Module 4 – Introduction to PCA in R [Course Preview]

This page introduces learners to the basics of Principal Component Analysis (PCA) using R programming. Through video lectures and interactive exercises, participants will work with various data sets, learning to modify and analyze them to understand PCA’s practical applications.

This module covers the fundamentals of PCA application, visualization of eigenvalues through scree plots, and regression modeling using PCA-filtered data, laying the groundwork for understanding PCA’s role in data analysis.

While offering essential theoretical insights, the focus is primarily on hands-on R coding experiences. This foundational knowledge sets the stage for deeper exploration of these concepts in subsequent modules.

Video Lecture


We will use a modified version of the mtcars data set for the exercises of this module. This data set provides information on various aspects of 32 automobiles, such as miles per gallon, horsepower, and weight.

Please execute the R code below in preparation for the exercises:

data(mtcars)                                              # Load mtcars data
my_mtcars <- mtcars[ , c(1, 3:7)]                         # Modify mtcars data
head(my_mtcars)                                           # First rows of modified data
#                    mpg disp  hp drat    wt  qsec
# Mazda RX4         21.0  160 110 3.90 2.620 16.46
# Mazda RX4 Wag     21.0  160 110 3.90 2.875 17.02
# Datsun 710        22.8  108  93 3.85 2.320 18.61
# Hornet 4 Drive    21.4  258 110 3.08 3.215 19.44
# Hornet Sportabout 18.7  360 175 3.15 3.440 17.02
# Valiant           18.1  225 105 2.76 3.460 20.22

Now that we’re all set up, let’s proceed with the exercises.

  1. Estimate a linear regression model using mpg as the target variable and the other variables in my_mtcars as predictors. Display the summary of the model.
  2. Apply PCA to the my_mtcars data set, excluding the mpg column. Scale the data to standardize it before applying PCA.
  3. Load the factoextra package and use it to generate a scree plot visualizing the eigenvalues from the PCA. Highlight the eigenvalue cutoff of 1 with a dashed red line.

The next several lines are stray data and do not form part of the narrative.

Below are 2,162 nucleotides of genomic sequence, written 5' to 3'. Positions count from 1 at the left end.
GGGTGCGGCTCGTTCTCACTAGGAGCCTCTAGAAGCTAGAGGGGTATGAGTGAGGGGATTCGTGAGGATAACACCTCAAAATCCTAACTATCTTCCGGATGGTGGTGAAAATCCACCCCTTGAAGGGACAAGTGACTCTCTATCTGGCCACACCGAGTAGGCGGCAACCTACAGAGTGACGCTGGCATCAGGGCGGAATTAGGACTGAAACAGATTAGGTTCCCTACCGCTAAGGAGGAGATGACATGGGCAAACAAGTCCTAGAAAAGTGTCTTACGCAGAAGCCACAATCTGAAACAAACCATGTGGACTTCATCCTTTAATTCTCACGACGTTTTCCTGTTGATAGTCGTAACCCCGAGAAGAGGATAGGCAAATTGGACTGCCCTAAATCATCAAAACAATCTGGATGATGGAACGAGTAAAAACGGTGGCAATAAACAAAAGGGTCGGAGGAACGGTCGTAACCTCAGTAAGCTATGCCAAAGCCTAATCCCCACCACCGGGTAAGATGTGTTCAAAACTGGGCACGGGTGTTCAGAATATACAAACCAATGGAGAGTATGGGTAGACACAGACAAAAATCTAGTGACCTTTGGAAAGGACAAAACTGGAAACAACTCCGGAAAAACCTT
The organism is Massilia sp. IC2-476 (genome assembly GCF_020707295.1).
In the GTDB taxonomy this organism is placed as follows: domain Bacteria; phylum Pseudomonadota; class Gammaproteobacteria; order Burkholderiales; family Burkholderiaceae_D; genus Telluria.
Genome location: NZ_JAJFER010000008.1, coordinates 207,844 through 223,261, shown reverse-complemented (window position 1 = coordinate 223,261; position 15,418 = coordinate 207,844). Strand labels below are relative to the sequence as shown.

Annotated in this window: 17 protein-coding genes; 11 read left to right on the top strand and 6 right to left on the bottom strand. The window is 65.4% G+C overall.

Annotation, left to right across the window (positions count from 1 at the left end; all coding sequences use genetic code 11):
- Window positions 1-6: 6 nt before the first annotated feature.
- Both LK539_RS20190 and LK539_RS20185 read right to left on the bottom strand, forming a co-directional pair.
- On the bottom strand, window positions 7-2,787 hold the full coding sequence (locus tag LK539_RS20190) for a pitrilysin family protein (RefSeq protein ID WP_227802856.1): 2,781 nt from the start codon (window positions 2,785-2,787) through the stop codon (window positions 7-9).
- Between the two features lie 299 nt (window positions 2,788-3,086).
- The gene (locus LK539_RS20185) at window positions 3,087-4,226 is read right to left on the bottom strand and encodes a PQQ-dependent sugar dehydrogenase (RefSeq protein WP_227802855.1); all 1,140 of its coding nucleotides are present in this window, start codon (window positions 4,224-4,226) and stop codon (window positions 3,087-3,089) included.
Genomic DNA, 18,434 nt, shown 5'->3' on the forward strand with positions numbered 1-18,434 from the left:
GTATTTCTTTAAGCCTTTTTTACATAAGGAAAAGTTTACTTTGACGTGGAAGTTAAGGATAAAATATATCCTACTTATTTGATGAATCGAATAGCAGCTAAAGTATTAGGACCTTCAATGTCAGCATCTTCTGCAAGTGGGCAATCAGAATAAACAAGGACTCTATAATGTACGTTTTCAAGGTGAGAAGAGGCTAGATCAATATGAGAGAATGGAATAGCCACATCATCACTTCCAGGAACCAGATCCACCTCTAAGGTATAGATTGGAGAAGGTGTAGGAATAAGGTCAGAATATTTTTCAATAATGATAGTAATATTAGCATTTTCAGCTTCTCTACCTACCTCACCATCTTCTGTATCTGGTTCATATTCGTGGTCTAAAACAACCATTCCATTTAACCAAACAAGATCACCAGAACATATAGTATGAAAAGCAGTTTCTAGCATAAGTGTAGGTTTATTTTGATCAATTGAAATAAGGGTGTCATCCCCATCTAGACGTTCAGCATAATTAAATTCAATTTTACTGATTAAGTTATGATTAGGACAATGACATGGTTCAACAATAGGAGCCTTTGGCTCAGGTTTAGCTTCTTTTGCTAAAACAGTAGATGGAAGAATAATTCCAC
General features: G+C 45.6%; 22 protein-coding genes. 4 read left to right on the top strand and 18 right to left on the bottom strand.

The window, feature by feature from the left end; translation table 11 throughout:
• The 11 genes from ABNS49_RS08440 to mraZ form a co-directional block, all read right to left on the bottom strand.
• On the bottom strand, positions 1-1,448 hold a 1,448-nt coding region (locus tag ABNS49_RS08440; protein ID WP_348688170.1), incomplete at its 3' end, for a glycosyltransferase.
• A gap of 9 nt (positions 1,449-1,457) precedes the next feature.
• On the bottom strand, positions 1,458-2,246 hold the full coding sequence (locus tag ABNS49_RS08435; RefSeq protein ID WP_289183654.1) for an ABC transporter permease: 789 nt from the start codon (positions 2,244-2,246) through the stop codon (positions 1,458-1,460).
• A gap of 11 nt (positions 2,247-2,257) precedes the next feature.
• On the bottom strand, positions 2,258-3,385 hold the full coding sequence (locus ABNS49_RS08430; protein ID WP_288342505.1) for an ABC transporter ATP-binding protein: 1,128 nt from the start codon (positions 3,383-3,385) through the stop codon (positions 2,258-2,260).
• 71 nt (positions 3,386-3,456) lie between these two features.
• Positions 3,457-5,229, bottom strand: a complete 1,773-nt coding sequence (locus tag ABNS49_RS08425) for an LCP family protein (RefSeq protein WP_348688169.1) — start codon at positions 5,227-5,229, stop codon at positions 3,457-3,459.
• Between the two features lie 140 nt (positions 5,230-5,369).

4. Calculate the number of principal components to retain based on their standard deviations (sdev) from the PCA output. Principal components should be retained if their associated eigenvalue is greater than 1.
  5. Construct a new data frame that includes only the principal components identified as important in Exercise 4. Add mpg from my_mtcars as the target variable.
  6. Estimate a linear regression model using the PCA-filtered data frame. Use mpg as the target variable and the principal components as predictors. Summarize the results.
  7. Compare the adjusted R-squared values between the regression model using the original my_mtcars data set and the model using the PCA-filtered data. Discuss how the introduction of PCA to the modeling process impacts the explanatory power of the model. Note: Adjusted R-squared shows how well your model explains the data, the higher, the better. You can find it at the bottom right of the summary() output.

The solutions to these exercises will be published at the bottom of this page after they have been discussed in the group chat.

R Code of This Lecture

Before executing the R code, please download the Introduction to PCA Synthetic Data.csv file by clicking here. Once downloaded, save it to a suitable location on your computer. Remember to update the file path in the R code provided below to reflect the new location where you’ve saved the file.

library(factoextra)                                       # Load factoextra package
my_path <- "D:/Dropbox/Jock/Data Sets/PCA Course/"        # Import data
my_df <- read.csv2(paste0(my_path, "Introduction to PCA Synthetic Data.csv"))
dim(my_df)                                                # Dimensions of data
head(my_df)                                               # View data
summary(lm(y ~ ., my_df))                                 # Regression with entire data
my_pca <- prcomp(my_df[ , colnames(my_df) != "y"],        # Apply PCA
                 scale = TRUE)
fviz_eig(my_pca,                                          # Draw scree plot
         addlabels = TRUE,
         choice = "eigenvalue",
         ncp = ncol(my_df)) + 
  geom_hline(yintercept = 1,
             linetype = "dashed",
             color = "red")
my_pc_numb <- sum(my_pca$sdev^2 > 1)                      # Get number of components
my_pc_numb                                                # Print number of components
my_df_pca <-$x)[ , 1:my_pc_numb]     # Important components
my_df_pca$y <- my_df$y                                    # Add target variable to data
head(my_df_pca)                                           # View PCA data
summary(lm(y ~ ., my_df_pca))                             # Regression with PCA data

Exercise Solutions

The solutions to these exercises will be published here after they have been discussed in the group chat.

Further Resources


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You can access the course overview page, timetable, and table of contents by clicking here.


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